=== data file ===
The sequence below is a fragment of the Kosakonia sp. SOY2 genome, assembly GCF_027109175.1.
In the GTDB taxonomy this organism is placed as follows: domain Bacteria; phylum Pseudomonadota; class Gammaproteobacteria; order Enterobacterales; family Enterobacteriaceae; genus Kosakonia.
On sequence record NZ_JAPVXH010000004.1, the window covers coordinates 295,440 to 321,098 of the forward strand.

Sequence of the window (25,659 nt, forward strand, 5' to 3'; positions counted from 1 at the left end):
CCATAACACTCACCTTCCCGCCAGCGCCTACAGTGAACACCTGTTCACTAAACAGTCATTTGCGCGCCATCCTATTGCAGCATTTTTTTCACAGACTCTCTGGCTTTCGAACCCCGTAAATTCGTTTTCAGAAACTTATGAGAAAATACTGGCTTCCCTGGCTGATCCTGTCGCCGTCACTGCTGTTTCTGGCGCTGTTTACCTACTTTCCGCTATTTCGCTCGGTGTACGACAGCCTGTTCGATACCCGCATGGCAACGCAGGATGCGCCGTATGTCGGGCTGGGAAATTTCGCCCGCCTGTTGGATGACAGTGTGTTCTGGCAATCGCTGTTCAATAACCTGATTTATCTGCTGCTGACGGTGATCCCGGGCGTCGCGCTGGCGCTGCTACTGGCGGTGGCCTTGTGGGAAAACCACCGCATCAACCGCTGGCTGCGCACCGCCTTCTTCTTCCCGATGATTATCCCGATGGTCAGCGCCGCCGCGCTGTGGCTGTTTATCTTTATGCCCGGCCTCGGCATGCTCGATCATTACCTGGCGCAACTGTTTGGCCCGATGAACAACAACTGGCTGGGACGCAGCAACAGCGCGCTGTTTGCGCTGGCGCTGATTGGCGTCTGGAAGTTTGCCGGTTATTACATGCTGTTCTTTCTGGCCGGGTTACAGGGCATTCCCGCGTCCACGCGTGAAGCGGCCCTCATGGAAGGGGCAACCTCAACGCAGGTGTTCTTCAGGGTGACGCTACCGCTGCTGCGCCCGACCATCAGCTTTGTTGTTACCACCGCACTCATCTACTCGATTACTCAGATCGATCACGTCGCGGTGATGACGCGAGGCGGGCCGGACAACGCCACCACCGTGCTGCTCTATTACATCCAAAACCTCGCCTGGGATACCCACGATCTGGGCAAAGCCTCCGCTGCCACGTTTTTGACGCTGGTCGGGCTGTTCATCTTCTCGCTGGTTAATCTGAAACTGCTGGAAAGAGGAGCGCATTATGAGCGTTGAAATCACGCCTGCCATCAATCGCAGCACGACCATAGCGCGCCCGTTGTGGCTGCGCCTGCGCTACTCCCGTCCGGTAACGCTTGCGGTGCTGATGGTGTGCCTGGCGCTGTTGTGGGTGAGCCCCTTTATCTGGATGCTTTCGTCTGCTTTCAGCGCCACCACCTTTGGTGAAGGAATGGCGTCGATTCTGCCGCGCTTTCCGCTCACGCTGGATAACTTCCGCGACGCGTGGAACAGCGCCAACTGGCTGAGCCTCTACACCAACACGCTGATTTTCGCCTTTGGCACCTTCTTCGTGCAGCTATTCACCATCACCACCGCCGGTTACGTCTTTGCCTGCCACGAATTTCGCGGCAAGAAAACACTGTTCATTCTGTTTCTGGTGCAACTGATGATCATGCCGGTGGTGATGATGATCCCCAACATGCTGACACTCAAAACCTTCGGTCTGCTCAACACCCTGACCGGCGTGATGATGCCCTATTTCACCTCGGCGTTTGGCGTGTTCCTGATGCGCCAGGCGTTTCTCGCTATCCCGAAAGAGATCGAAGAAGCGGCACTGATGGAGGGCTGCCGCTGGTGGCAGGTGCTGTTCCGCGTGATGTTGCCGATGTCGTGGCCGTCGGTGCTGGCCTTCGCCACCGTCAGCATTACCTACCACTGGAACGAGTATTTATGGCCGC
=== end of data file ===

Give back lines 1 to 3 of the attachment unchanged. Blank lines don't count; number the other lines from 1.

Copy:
The sequence below is a fragment of the Kosakonia sp. SOY2 genome, assembly GCF_027109175.1.
In the GTDB taxonomy this organism is placed as follows: domain Bacteria; phylum Pseudomonadota; class Gammaproteobacteria; order Enterobacterales; family Enterobacteriaceae; genus Kosakonia.
On sequence record NZ_JAPVXH010000004.1, the window covers coordinates 295,440 to 321,098 of the forward strand.